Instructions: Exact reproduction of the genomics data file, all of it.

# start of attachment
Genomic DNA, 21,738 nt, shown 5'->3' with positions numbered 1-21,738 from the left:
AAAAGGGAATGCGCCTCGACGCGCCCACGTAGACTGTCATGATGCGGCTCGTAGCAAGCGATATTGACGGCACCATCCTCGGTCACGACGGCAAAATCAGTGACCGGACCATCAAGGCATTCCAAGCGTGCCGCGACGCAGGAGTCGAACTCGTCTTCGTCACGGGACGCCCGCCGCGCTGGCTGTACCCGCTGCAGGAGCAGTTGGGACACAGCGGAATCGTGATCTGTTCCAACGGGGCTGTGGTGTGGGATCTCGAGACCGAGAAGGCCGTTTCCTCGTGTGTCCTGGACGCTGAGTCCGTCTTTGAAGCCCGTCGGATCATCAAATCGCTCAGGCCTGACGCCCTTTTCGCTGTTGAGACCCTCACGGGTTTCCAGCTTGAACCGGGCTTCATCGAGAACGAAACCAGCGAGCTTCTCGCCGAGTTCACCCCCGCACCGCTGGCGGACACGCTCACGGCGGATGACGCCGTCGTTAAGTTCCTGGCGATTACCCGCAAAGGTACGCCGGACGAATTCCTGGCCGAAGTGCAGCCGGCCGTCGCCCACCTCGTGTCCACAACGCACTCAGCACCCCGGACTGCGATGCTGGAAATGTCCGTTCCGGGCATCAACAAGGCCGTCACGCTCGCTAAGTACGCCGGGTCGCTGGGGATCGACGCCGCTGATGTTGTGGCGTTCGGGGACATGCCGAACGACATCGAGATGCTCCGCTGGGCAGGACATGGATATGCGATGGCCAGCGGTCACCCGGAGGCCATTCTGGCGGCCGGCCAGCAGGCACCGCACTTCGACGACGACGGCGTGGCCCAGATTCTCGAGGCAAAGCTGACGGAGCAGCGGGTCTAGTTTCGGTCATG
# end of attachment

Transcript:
Genomic DNA, 21,738 nt, shown 5'->3' with positions numbered 1-21,738 from the left:
AAAAGGGAATGCGCCTCGACGCGCCCACGTAGACTGTCATGATGCGGCTCGTAGCAAGCGATATTGACGGCACCATCCTCGGTCACGACGGCAAAATCAGTGACCGGACCATCAAGGCATTCCAAGCGTGCCGCGACGCAGGAGTCGAACTCGTCTTCGTCACGGGACGCCCGCCGCGCTGGCTGTACCCGCTGCAGGAGCAGTTGGGACACAGCGGAATCGTGATCTGTTCCAACGGGGCTGTGGTGTGGGATCTCGAGACCGAGAAGGCCGTTTCCTCGTGTGTCCTGGACGCTGAGTCCGTCTTTGAAGCCCGTCGGATCATCAAATCGCTCAGGCCTGACGCCCTTTTCGCTGTTGAGACCCTCACGGGTTTCCAGCTTGAACCGGGCTTCATCGAGAACGAAACCAGCGAGCTTCTCGCCGAGTTCACCCCCGCACCGCTGGCGGACACGCTCACGGCGGATGACGCCGTCGTTAAGTTCCTGGCGATTACCCGCAAAGGTACGCCGGACGAATTCCTGGCCGAAGTGCAGCCGGCCGTCGCCCACCTCGTGTCCACAACGCACTCAGCACCCCGGACTGCGATGCTGGAAATGTCCGTTCCGGGCATCAACAAGGCCGTCACGCTCGCTAAGTACGCCGGGTCGCTGGGGATCGACGCCGCTGATGTTGTGGCGTTCGGGGACATGCCGAACGACATCGAGATGCTCCGCTGGGCAGGACATGGATATGCGATGGCCAGCGGTCACCCGGAGGCCATTCTGGCGGCCGGCCAGCAGGCACCGCACTTCGACGACGACGGCGTGGCCCAGATTCTCGAGGCAAAGCTGACGGAGCAGCGGGTCTAGTTTCGGTCATG